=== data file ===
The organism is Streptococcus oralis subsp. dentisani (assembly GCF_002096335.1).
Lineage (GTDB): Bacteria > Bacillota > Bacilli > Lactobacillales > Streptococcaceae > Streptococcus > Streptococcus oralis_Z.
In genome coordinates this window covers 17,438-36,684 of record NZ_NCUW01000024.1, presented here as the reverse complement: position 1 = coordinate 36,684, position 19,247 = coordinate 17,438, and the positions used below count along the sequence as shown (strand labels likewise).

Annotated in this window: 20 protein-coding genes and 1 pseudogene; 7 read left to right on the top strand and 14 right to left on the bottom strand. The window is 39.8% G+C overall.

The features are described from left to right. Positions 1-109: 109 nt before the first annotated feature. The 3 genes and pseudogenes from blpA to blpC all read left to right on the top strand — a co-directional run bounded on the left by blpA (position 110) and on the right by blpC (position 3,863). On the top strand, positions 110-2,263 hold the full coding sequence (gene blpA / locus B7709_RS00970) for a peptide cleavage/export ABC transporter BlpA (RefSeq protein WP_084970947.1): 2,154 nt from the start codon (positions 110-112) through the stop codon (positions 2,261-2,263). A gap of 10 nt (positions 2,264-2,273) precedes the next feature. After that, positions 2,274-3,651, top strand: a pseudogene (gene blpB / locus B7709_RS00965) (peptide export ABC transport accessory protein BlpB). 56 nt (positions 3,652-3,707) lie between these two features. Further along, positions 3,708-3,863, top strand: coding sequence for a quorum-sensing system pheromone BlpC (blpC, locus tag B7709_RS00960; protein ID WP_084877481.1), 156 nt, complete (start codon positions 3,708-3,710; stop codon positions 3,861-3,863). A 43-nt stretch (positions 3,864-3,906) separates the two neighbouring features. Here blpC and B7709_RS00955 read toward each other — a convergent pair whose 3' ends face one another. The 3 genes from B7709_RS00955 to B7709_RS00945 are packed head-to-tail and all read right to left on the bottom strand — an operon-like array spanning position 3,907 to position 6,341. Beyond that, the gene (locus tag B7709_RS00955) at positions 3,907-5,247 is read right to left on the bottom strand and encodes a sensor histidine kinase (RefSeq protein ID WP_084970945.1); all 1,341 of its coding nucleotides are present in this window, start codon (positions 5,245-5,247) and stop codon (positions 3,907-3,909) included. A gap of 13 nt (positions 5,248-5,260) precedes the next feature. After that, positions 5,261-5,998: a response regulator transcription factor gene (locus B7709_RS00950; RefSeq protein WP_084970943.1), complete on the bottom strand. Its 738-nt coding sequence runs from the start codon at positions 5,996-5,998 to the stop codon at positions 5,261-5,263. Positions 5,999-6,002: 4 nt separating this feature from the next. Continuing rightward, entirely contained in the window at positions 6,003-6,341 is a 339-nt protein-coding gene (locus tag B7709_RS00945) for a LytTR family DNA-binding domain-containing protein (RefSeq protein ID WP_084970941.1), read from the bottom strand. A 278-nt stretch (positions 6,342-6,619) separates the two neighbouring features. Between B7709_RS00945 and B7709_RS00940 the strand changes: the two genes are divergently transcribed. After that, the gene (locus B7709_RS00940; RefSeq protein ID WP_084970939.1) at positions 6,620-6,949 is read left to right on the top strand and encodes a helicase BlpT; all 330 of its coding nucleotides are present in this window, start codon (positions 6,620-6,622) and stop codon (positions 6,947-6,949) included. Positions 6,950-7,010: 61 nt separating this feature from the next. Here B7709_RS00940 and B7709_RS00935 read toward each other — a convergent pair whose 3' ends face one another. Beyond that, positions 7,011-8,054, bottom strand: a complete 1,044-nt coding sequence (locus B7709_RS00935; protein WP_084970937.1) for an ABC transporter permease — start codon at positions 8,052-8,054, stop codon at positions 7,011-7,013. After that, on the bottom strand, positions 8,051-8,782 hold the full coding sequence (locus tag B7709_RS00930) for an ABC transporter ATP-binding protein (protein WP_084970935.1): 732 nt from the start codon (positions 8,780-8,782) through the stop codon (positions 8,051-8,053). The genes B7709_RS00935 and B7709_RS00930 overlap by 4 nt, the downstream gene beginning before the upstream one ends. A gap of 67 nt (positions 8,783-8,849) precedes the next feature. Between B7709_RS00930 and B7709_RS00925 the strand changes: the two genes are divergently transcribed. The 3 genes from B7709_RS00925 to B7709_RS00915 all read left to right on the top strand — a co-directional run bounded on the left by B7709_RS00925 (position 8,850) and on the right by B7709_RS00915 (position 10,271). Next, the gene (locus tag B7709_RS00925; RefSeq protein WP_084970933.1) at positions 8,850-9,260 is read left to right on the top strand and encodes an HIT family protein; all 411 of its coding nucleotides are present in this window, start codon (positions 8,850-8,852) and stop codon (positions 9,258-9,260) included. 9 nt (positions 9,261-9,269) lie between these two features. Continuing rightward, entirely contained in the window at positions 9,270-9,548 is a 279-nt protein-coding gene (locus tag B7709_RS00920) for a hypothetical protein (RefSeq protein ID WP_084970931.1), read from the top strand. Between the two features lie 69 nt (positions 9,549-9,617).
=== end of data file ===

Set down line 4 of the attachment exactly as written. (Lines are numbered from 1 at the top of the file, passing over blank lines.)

Annotated in this window: 20 protein-coding genes and 1 pseudogene; 7 read left to right on the top strand and 14 right to left on the bottom strand. The window is 39.8% G+C overall.